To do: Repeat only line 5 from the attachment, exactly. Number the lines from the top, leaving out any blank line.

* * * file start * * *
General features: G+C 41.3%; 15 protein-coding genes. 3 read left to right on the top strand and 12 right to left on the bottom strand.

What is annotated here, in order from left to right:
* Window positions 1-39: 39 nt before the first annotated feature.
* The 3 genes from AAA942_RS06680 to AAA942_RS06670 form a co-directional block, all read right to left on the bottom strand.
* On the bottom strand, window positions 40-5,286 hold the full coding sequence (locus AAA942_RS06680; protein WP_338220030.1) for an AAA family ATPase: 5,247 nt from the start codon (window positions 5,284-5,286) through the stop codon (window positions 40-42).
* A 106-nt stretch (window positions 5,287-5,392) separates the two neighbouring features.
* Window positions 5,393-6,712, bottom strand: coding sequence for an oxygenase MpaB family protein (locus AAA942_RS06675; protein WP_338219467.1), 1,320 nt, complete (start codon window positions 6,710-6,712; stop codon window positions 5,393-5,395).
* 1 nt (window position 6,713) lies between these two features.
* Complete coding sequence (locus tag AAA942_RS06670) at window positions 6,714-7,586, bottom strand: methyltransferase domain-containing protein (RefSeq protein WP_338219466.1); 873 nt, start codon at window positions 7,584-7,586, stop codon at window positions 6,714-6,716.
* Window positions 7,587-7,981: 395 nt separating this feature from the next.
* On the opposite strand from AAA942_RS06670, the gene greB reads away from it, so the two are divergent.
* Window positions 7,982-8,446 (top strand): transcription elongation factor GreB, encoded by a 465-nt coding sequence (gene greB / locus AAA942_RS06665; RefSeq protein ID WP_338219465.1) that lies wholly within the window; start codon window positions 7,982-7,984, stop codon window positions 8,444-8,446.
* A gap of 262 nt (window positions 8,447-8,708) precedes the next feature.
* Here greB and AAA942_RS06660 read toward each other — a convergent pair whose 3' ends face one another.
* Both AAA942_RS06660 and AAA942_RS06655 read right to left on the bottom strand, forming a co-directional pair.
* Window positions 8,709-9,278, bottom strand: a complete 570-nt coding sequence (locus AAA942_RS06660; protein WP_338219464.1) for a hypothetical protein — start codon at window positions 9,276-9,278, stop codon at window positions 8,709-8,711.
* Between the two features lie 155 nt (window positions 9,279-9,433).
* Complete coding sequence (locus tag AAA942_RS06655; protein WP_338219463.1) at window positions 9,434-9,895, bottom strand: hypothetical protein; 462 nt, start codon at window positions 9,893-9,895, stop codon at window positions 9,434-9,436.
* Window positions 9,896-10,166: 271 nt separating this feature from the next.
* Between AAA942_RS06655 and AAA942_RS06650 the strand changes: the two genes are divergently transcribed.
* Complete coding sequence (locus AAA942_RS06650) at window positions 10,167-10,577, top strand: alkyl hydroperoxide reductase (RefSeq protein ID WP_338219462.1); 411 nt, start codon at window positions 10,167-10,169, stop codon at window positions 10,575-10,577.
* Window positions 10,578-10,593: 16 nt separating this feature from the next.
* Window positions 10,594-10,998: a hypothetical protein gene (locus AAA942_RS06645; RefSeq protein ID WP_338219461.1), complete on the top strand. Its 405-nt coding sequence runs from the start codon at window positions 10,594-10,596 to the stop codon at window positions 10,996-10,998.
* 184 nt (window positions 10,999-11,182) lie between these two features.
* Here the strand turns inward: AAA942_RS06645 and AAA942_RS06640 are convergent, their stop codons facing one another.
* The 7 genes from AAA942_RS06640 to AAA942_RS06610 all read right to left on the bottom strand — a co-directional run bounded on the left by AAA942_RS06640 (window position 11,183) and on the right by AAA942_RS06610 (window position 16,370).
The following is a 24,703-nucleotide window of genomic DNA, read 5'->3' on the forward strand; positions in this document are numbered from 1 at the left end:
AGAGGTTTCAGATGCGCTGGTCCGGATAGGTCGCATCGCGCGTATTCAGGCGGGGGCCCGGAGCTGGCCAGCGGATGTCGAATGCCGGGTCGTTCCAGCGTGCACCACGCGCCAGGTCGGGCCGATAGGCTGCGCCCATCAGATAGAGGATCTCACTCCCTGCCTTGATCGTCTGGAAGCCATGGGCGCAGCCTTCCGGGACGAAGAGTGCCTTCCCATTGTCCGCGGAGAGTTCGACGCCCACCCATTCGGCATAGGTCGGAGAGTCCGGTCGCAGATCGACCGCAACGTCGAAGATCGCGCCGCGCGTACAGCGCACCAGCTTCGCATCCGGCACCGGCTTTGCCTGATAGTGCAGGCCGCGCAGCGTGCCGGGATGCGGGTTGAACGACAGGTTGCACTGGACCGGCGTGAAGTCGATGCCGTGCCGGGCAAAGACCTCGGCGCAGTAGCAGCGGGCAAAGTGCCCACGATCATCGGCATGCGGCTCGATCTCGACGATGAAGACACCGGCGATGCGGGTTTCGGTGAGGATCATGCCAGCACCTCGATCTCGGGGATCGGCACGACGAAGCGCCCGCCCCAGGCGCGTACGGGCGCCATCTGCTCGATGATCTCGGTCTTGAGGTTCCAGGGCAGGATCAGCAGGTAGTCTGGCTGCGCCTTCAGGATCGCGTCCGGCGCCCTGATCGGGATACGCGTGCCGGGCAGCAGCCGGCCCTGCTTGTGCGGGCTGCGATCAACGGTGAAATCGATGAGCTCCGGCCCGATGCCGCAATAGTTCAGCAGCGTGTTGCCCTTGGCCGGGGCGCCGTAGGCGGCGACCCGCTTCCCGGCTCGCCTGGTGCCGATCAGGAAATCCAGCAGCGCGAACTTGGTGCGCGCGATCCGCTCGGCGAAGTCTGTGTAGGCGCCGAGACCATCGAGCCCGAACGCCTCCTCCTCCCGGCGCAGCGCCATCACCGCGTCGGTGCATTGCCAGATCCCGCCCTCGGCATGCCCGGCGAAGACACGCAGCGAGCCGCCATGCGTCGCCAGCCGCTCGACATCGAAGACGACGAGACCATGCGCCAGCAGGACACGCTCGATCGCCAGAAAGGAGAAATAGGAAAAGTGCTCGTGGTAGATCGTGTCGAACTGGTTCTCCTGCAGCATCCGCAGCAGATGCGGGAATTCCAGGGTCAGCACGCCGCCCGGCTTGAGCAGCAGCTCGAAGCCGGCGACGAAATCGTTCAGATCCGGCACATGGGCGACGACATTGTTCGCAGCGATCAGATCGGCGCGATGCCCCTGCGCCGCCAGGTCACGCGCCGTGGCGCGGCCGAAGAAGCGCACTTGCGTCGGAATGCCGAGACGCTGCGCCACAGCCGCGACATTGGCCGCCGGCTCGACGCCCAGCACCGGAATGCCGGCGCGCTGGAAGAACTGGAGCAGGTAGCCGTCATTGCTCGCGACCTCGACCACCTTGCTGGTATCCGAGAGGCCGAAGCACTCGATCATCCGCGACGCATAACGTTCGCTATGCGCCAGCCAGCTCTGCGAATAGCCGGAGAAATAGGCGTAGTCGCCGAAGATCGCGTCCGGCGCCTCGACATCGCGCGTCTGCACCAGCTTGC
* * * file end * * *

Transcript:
* On the bottom strand, window positions 40-5,286 hold the full coding sequence (locus AAA942_RS06680; protein WP_338220030.1) for an AAA family ATPase: 5,247 nt from the start codon (window positions 5,284-5,286) through the stop codon (window positions 40-42).